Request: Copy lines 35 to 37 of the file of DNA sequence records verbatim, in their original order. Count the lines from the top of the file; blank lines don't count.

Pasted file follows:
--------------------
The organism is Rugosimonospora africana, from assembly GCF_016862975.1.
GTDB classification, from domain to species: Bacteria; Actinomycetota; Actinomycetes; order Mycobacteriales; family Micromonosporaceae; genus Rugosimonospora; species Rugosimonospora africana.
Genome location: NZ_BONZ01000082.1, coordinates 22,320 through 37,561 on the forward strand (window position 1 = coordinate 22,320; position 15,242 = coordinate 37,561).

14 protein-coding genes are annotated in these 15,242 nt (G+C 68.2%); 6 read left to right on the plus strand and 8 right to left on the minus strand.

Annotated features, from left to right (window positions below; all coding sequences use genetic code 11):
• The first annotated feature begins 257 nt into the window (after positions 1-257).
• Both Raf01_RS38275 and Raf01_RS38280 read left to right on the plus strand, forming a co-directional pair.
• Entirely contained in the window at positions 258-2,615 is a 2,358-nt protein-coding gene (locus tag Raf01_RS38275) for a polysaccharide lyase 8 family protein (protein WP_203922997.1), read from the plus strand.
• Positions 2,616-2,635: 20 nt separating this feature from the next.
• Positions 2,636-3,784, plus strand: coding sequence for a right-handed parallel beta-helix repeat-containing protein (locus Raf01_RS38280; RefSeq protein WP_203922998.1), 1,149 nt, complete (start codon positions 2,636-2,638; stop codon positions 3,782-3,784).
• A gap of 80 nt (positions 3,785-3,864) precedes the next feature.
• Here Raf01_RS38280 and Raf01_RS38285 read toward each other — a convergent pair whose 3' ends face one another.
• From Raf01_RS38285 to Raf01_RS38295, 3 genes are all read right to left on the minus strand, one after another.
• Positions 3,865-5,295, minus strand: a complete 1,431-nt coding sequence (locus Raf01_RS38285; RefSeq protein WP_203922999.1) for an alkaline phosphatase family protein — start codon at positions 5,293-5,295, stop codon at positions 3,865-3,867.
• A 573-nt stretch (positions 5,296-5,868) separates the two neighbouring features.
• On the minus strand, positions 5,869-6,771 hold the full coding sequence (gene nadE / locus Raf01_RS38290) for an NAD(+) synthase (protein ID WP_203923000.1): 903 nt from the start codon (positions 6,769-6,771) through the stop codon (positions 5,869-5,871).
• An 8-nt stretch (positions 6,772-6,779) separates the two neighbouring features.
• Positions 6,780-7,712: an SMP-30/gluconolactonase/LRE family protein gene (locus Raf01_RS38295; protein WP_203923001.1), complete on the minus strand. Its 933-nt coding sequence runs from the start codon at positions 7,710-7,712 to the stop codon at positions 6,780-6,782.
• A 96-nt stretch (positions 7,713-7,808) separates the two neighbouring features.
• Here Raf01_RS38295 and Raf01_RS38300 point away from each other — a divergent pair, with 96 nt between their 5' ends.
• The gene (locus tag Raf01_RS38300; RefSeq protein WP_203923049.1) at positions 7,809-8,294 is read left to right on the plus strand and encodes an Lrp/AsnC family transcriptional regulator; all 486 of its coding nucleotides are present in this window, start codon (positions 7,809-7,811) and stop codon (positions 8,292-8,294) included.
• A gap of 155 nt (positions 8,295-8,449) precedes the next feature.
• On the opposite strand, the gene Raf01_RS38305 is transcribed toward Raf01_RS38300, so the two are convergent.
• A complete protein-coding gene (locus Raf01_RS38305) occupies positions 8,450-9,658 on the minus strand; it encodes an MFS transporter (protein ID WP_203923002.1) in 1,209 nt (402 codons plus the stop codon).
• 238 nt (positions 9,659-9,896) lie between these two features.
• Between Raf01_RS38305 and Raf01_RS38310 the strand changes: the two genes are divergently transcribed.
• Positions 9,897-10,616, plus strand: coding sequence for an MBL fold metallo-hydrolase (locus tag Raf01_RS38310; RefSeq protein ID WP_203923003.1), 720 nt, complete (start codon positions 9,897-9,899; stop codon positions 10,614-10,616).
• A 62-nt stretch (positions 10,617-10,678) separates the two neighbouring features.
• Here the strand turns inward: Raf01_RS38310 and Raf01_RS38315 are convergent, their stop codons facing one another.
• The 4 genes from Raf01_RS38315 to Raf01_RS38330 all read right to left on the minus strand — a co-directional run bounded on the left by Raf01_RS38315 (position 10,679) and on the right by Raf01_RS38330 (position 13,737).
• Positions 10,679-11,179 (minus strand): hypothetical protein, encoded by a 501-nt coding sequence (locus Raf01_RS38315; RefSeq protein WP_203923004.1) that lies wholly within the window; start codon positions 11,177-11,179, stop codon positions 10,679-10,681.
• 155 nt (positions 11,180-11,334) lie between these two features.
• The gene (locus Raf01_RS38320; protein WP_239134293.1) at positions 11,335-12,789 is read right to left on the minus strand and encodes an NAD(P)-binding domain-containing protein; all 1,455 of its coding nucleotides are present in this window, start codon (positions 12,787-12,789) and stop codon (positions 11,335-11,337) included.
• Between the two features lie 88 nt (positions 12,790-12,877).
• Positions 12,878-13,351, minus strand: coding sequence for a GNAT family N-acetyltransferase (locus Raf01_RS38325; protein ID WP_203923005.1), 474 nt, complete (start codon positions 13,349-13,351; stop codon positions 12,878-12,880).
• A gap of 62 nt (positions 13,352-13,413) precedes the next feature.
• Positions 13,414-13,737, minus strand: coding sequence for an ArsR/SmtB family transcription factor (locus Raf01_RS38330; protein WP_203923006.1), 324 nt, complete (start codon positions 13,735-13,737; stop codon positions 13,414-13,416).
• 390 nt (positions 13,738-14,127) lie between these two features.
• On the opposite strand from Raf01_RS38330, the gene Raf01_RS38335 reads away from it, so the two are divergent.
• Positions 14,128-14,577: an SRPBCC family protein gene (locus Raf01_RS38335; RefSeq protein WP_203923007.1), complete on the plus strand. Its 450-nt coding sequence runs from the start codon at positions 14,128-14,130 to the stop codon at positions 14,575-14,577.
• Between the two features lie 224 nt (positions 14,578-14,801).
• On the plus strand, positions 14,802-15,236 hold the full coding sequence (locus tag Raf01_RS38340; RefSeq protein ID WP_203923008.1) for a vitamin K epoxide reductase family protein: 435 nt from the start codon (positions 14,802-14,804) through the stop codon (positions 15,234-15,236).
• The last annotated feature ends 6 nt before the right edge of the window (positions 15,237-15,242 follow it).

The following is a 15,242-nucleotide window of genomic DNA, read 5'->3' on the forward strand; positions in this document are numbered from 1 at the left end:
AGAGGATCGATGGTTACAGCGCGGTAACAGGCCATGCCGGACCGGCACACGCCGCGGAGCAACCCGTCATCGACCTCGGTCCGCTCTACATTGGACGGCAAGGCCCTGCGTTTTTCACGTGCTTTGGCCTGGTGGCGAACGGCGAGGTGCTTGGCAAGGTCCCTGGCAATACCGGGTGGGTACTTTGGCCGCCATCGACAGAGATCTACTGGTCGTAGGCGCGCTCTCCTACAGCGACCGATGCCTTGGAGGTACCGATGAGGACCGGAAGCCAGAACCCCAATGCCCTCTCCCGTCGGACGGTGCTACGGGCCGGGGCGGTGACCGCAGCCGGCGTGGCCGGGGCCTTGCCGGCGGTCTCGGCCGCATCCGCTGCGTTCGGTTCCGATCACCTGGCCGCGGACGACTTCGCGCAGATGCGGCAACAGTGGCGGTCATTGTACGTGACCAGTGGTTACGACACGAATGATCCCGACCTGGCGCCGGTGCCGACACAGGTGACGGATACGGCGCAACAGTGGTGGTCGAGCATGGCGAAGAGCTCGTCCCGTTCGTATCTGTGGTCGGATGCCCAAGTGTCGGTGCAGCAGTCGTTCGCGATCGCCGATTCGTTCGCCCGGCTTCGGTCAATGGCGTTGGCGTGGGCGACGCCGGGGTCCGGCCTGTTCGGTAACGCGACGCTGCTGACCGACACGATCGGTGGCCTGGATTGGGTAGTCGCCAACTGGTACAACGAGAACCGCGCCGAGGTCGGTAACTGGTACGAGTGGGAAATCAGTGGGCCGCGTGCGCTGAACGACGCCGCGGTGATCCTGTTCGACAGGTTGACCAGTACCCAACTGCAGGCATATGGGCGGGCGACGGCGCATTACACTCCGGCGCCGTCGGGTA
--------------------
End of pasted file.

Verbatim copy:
• Positions 12,878-13,351, minus strand: coding sequence for a GNAT family N-acetyltransferase (locus Raf01_RS38325; protein ID WP_203923005.1), 474 nt, complete (start codon positions 13,349-13,351; stop codon positions 12,878-12,880).
• A gap of 62 nt (positions 13,352-13,413) precedes the next feature.
• Positions 13,414-13,737, minus strand: coding sequence for an ArsR/SmtB family transcription factor (locus Raf01_RS38330; protein WP_203923006.1), 324 nt, complete (start codon positions 13,735-13,737; stop codon positions 13,414-13,416).